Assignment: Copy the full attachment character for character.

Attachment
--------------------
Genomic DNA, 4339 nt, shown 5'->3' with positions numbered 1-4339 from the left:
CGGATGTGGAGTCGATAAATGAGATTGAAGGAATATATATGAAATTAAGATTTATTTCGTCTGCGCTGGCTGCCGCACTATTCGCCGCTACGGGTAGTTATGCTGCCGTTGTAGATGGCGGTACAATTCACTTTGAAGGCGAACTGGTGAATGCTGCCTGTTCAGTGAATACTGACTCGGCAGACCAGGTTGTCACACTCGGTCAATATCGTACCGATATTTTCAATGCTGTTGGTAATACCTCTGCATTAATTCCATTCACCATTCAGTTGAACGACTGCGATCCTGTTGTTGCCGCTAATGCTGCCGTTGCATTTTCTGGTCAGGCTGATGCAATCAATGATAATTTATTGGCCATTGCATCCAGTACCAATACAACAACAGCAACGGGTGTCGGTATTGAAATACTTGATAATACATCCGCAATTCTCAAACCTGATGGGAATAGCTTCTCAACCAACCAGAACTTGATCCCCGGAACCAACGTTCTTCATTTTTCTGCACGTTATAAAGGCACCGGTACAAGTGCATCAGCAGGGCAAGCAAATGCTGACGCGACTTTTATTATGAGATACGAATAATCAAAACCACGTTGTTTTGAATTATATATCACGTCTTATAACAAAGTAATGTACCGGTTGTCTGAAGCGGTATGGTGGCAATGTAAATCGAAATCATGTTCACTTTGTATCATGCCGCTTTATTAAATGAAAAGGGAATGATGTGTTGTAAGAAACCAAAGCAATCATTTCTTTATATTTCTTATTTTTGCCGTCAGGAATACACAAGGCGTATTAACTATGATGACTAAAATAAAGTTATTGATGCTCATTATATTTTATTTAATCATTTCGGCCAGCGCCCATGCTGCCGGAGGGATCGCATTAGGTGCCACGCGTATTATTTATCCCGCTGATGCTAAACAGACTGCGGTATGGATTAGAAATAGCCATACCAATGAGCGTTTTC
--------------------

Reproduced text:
Genomic DNA, 4339 nt, shown 5'->3' with positions numbered 1-4339 from the left:
CGGATGTGGAGTCGATAAATGAGATTGAAGGAATATATATGAAATTAAGATTTATTTCGTCTGCGCTGGCTGCCGCACTATTCGCCGCTACGGGTAGTTATGCTGCCGTTGTAGATGGCGGTACAATTCACTTTGAAGGCGAACTGGTGAATGCTGCCTGTTCAGTGAATACTGACTCGGCAGACCAGGTTGTCACACTCGGTCAATATCGTACCGATATTTTCAATGCTGTTGGTAATACCTCTGCATTAATTCCATTCACCATTCAGTTGAACGACTGCGATCCTGTTGTTGCCGCTAATGCTGCCGTTGCATTTTCTGGTCAGGCTGATGCAATCAATGATAATTTATTGGCCATTGCATCCAGTACCAATACAACAACAGCAACGGGTGTCGGTATTGAAATACTTGATAATACATCCGCAATTCTCAAACCTGATGGGAATAGCTTCTCAACCAACCAGAACTTGATCCCCGGAACCAACGTTCTTCATTTTTCTGCACGTTATAAAGGCACCGGTACAAGTGCATCAGCAGGGCAAGCAAATGCTGACGCGACTTTTATTATGAGATACGAATAATCAAAACCACGTTGTTTTGAATTATATATCACGTCTTATAACAAAGTAATGTACCGGTTGTCTGAAGCGGTATGGTGGCAATGTAAATCGAAATCATGTTCACTTTGTATCATGCCGCTTTATTAAATGAAAAGGGAATGATGTGTTGTAAGAAACCAAAGCAATCATTTCTTTATATTTCTTATTTTTGCCGTCAGGAATACACAAGGCGTATTAACTATGATGACTAAAATAAAGTTATTGATGCTCATTATATTTTATTTAATCATTTCGGCCAGCGCCCATGCTGCCGGAGGGATCGCATTAGGTGCCACGCGTATTATTTATCCCGCTGATGCTAAACAGACTGCGGTATGGATTAGAAATAGCCATACCAATGAGCGTTTTC